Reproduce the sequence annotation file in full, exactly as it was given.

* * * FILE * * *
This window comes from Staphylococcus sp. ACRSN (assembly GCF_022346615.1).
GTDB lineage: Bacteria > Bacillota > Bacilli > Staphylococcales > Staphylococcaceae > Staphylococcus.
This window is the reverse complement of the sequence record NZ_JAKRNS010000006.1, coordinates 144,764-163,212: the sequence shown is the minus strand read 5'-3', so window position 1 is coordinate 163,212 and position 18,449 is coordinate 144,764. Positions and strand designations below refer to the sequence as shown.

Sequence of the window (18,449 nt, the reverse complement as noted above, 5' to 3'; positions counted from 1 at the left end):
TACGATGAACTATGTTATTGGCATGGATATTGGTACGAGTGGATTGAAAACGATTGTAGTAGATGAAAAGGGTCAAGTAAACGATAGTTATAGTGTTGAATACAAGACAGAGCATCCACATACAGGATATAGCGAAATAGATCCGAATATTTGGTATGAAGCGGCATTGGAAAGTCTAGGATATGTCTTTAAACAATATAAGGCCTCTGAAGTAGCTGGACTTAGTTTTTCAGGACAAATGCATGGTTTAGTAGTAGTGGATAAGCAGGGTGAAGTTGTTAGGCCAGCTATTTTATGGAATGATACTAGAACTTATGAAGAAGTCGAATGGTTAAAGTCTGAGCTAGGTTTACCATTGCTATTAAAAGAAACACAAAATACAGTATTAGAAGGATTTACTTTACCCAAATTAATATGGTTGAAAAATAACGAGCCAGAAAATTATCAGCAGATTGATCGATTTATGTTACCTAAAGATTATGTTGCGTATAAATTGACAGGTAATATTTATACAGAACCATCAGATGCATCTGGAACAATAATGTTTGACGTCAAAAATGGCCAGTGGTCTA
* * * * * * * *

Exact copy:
This window comes from Staphylococcus sp. ACRSN (assembly GCF_022346615.1).
GTDB lineage: Bacteria > Bacillota > Bacilli > Staphylococcales > Staphylococcaceae > Staphylococcus.
This window is the reverse complement of the sequence record NZ_JAKRNS010000006.1, coordinates 144,764-163,212: the sequence shown is the minus strand read 5'-3', so window position 1 is coordinate 163,212 and position 18,449 is coordinate 144,764. Positions and strand designations below refer to the sequence as shown.

Sequence of the window (18,449 nt, the reverse complement as noted above, 5' to 3'; positions counted from 1 at the left end):
TACGATGAACTATGTTATTGGCATGGATATTGGTACGAGTGGATTGAAAACGATTGTAGTAGATGAAAAGGGTCAAGTAAACGATAGTTATAGTGTTGAATACAAGACAGAGCATCCACATACAGGATATAGCGAAATAGATCCGAATATTTGGTATGAAGCGGCATTGGAAAGTCTAGGATATGTCTTTAAACAATATAAGGCCTCTGAAGTAGCTGGACTTAGTTTTTCAGGACAAATGCATGGTTTAGTAGTAGTGGATAAGCAGGGTGAAGTTGTTAGGCCAGCTATTTTATGGAATGATACTAGAACTTATGAAGAAGTCGAATGGTTAAAGTCTGAGCTAGGTTTACCATTGCTATTAAAAGAAACACAAAATACAGTATTAGAAGGATTTACTTTACCCAAATTAATATGGTTGAAAAATAACGAGCCAGAAAATTATCAGCAGATTGATCGATTTATGTTACCTAAAGATTATGTTGCGTATAAATTGACAGGTAATATTTATACAGAACCATCAGATGCATCTGGAACAATAATGTTTGACGTCAAAAATGGCCAGTGGTCTA